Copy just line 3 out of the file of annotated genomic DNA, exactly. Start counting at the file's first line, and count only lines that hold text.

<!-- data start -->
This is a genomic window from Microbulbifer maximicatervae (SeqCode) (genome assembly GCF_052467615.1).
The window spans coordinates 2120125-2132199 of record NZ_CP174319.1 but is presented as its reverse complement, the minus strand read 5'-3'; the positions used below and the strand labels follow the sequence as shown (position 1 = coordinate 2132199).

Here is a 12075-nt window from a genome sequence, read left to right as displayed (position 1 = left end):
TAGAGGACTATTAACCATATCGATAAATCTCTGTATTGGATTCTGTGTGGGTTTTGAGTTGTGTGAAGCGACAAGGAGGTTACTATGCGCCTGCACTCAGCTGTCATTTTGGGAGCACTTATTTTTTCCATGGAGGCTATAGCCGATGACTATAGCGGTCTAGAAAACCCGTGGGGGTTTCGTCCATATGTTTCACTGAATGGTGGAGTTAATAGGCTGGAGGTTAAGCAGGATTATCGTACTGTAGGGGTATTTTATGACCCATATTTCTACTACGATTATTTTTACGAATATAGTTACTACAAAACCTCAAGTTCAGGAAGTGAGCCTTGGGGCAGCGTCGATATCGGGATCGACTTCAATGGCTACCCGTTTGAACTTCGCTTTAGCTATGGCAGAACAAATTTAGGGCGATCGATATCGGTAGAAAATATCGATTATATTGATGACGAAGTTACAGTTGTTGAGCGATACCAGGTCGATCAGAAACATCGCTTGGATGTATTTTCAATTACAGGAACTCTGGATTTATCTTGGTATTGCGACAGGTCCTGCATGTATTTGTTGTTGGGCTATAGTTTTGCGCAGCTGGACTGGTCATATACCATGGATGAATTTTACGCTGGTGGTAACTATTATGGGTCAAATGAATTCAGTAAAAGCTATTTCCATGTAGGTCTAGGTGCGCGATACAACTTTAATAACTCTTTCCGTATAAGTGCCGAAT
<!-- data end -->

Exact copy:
Here is a 12075-nt window from a genome sequence, read left to right as displayed (position 1 = left end):